Fuel prices dip in California – Gas vs. Bike

That ish is spensive

Gas prices in SF in April 2012 - image courtesy of calitexican.

As the prices of gas rise and fall in California like my head nodding off during weekly office meetings, we can’t help but wonder if more people will choose the bike over fueling up at the pump this Autumn.  We talked about the spike in gas prices in 2008 and increased ridership from earlier this Spring… and we can’t forget the massive spike in gas in California in the middle of October!  I happened to be in L.A. for my cousin’s wedding at this height of it all, and even my family (notorious for driving three blocks to each other’s houses) opted to carpool to the wedding events to save some cash.  Holy isht, it blew my MIND!  This article from the San Francisco Chronicle website from Oct. 14, 2012 said the gas spike made bike commuting more attractive for Los Angelonians:

The car-centric City of Angels is in the midst of building almost 1,600 miles of bike infrastructure over the next five years — so far, it has completed more than 83 miles of lanes and paths linking key areas — and its largely underutilized subway has seen a slow increase in ridership that only grows when gasoline prices soar.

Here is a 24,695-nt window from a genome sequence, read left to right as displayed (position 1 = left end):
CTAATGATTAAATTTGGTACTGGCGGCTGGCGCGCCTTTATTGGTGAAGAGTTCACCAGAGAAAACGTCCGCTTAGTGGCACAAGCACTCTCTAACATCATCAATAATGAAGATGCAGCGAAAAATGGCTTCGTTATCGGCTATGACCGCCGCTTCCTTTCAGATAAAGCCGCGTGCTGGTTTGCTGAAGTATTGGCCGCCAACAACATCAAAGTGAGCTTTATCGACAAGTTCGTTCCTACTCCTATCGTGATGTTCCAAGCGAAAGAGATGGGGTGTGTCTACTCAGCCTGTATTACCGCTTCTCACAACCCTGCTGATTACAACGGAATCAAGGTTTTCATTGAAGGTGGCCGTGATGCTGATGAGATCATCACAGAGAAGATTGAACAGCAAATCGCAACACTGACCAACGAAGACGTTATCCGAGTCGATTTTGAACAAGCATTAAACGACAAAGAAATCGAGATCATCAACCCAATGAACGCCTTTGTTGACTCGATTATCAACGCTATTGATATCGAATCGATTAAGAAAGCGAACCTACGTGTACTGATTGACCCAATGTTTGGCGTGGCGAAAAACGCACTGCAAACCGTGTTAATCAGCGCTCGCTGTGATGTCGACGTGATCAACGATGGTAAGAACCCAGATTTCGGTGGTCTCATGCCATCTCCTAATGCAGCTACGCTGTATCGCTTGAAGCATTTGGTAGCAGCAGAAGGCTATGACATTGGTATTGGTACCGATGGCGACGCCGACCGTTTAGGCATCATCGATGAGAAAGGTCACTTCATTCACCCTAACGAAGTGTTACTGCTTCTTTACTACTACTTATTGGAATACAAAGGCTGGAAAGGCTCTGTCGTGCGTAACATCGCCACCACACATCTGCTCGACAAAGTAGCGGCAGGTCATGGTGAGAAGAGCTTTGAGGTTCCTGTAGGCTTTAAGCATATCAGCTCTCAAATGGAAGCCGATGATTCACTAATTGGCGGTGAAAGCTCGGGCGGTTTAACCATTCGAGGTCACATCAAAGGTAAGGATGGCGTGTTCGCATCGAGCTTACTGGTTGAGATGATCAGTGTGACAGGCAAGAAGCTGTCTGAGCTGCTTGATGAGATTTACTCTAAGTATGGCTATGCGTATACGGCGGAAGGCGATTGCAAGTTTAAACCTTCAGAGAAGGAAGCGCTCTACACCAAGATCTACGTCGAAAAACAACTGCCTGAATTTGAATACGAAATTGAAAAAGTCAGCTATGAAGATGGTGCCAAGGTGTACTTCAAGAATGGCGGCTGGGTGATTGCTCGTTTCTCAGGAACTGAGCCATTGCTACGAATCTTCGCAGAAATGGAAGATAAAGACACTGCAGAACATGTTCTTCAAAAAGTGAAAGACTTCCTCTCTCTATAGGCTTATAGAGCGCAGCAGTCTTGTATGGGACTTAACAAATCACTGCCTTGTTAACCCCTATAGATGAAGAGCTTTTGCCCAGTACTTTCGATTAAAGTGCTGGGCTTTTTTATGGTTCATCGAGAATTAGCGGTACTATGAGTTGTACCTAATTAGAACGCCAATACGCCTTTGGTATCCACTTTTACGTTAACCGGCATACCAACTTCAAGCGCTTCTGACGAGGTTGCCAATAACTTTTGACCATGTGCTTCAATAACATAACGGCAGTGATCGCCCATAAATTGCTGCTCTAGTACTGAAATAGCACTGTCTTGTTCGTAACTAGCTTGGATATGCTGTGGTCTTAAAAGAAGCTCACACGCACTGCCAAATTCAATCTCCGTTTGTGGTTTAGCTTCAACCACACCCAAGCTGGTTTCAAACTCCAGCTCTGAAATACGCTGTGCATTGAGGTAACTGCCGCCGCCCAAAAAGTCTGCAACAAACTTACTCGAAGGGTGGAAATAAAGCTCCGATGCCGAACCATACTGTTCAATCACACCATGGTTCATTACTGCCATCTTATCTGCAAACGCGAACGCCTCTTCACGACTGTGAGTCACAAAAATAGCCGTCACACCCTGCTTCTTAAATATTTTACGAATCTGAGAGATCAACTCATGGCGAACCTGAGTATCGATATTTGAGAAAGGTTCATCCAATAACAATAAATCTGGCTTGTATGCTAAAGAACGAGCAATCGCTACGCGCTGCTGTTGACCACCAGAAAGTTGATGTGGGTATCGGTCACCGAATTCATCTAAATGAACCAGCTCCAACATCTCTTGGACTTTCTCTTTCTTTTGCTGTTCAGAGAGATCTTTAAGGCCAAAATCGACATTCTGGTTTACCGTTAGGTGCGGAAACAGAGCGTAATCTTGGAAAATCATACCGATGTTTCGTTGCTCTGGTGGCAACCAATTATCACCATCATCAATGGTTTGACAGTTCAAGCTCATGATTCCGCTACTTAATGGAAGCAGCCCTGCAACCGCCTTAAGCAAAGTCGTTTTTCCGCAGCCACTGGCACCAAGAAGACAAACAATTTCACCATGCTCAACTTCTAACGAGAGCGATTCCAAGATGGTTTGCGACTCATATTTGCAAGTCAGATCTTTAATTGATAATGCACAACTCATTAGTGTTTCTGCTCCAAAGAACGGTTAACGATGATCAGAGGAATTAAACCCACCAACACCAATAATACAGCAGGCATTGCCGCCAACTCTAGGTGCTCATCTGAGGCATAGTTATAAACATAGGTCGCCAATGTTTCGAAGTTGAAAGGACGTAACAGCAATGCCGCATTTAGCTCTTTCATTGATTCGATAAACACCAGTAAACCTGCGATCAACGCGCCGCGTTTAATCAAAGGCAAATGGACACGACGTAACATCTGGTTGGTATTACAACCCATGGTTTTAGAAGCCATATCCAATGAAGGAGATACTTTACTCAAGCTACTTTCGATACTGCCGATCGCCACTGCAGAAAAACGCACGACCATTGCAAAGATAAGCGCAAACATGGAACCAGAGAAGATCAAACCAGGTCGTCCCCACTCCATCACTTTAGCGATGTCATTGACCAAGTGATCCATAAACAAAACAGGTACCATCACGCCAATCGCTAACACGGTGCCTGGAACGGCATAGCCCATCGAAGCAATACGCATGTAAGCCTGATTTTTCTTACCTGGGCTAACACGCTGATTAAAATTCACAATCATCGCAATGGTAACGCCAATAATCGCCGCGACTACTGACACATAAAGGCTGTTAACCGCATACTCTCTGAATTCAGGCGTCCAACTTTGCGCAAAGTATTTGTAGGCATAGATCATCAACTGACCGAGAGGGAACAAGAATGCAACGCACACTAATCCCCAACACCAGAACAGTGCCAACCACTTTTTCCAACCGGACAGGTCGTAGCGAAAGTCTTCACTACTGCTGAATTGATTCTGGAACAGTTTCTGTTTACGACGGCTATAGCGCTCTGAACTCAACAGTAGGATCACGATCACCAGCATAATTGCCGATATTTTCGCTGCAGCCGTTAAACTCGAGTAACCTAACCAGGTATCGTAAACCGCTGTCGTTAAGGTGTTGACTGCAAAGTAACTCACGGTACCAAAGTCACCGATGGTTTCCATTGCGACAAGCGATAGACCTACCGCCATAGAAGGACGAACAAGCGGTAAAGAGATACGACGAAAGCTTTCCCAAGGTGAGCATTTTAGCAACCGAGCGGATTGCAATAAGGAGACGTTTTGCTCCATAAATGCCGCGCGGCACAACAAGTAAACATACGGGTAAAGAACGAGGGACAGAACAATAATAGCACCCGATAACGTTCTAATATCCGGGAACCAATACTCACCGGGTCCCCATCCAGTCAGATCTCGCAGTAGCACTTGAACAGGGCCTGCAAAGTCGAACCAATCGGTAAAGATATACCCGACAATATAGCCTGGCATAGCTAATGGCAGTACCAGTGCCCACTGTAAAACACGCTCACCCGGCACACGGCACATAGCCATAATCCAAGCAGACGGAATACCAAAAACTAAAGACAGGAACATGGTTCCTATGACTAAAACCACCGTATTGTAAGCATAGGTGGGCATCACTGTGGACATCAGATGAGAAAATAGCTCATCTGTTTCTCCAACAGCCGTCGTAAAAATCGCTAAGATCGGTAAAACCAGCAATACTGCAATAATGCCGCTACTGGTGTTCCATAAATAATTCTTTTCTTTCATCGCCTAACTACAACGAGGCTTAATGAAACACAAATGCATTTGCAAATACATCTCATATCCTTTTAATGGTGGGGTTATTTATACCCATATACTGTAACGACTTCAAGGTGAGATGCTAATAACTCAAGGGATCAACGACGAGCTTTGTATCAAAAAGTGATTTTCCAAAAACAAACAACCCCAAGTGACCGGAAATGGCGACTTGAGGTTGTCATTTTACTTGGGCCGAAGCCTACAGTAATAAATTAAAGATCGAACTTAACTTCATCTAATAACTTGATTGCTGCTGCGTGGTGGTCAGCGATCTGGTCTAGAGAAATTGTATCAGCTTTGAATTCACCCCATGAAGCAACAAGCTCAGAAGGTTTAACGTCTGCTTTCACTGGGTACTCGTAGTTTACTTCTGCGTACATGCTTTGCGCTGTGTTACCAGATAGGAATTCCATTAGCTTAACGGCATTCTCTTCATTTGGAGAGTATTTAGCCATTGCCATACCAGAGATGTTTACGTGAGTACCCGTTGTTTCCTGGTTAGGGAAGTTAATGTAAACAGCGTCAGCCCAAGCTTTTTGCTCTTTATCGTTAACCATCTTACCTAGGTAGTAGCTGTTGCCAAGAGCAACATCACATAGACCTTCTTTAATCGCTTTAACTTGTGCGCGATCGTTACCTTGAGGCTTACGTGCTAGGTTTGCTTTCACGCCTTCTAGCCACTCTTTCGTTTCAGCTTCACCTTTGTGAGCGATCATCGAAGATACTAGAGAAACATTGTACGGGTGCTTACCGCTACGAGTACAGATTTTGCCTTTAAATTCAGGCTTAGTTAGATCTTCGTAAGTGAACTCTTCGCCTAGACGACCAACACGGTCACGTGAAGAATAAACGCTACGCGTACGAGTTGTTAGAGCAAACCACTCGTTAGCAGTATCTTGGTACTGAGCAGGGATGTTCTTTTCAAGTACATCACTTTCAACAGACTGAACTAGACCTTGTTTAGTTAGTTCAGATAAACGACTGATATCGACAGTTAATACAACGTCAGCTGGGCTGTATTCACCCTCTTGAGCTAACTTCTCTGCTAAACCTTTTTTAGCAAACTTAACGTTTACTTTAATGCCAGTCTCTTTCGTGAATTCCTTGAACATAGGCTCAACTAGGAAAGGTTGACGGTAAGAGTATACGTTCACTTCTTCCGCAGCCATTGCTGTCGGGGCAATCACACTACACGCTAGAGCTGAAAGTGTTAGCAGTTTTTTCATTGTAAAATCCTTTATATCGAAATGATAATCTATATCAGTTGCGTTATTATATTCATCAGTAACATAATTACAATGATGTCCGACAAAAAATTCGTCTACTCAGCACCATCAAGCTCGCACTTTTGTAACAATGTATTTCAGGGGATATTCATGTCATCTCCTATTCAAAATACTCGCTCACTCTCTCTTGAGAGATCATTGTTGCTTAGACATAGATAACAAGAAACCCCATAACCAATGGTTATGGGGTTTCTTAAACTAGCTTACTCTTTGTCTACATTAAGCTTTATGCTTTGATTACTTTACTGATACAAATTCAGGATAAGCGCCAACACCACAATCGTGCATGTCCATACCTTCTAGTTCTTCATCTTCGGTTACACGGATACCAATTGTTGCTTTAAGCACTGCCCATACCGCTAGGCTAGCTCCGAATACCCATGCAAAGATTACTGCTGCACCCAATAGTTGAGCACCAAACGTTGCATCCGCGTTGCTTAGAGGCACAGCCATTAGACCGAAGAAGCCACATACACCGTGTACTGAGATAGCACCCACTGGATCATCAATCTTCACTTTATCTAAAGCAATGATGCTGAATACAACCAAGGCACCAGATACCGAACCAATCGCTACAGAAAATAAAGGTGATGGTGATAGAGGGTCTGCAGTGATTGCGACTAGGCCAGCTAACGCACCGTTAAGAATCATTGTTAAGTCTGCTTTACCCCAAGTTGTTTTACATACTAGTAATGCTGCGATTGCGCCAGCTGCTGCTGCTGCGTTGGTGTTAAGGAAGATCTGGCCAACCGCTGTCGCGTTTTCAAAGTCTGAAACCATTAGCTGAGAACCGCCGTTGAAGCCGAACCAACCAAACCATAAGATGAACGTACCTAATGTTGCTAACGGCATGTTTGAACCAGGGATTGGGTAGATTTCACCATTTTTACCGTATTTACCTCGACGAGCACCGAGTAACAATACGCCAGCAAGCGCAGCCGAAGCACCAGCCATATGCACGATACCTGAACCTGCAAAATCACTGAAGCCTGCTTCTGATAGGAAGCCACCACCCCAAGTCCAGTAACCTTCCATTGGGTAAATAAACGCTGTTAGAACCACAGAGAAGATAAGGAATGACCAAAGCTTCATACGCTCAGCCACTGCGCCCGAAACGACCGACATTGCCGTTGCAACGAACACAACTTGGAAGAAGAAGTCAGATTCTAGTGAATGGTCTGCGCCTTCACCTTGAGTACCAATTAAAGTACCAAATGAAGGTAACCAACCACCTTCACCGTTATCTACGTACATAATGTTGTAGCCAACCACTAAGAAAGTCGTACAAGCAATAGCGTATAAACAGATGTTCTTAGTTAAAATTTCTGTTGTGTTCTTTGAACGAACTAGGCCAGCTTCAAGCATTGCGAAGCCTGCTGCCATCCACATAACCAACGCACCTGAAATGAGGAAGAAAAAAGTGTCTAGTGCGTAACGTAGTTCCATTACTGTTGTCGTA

Los Angeles County’s Metrolink, which features open train cars for bike riders and connects the county’s far-flung cities, has seen record ridership over the past week, said Sherita Coffelt, the system’s spokeswoman.

“Historically there have been spikes whenever gas prices rise, but with the past gas spike, we sustained our ridership; that was breaking the cycle,” Coffelt said regarding an earlier spike in 2012.

My Cycle Ladies and Gents in L.A. tell me the same, bike commuting is more than just a passing fad.  But, the the gas prices in California finally dropped below $4/gallon for the first time in a LONG time this week, according to this article by the L.A. Times.  Let’s hope the Bike wins outas the Gas vs. Bike battle continues…

Mission Bicycle California Cap


  1. Danny

    On a related note… here in NYC there is no gas, and no subways, so bicycle ridershipyness has spiked to insane levels. Actually the subways are coming back slowly, but still long lines of people at the pumps, when they do have gas. So even tho it’s minus five hundred degrees outside, there are still crazy amounts of newbies taking to the streets on two wheelers. Good thing? Bad thing? Just a thing? Let’s see how long this lasts.

  2. Pelle

    In Europe we have to pay to or three times as mych money for gas, and people still don´t bike to work in most countries.

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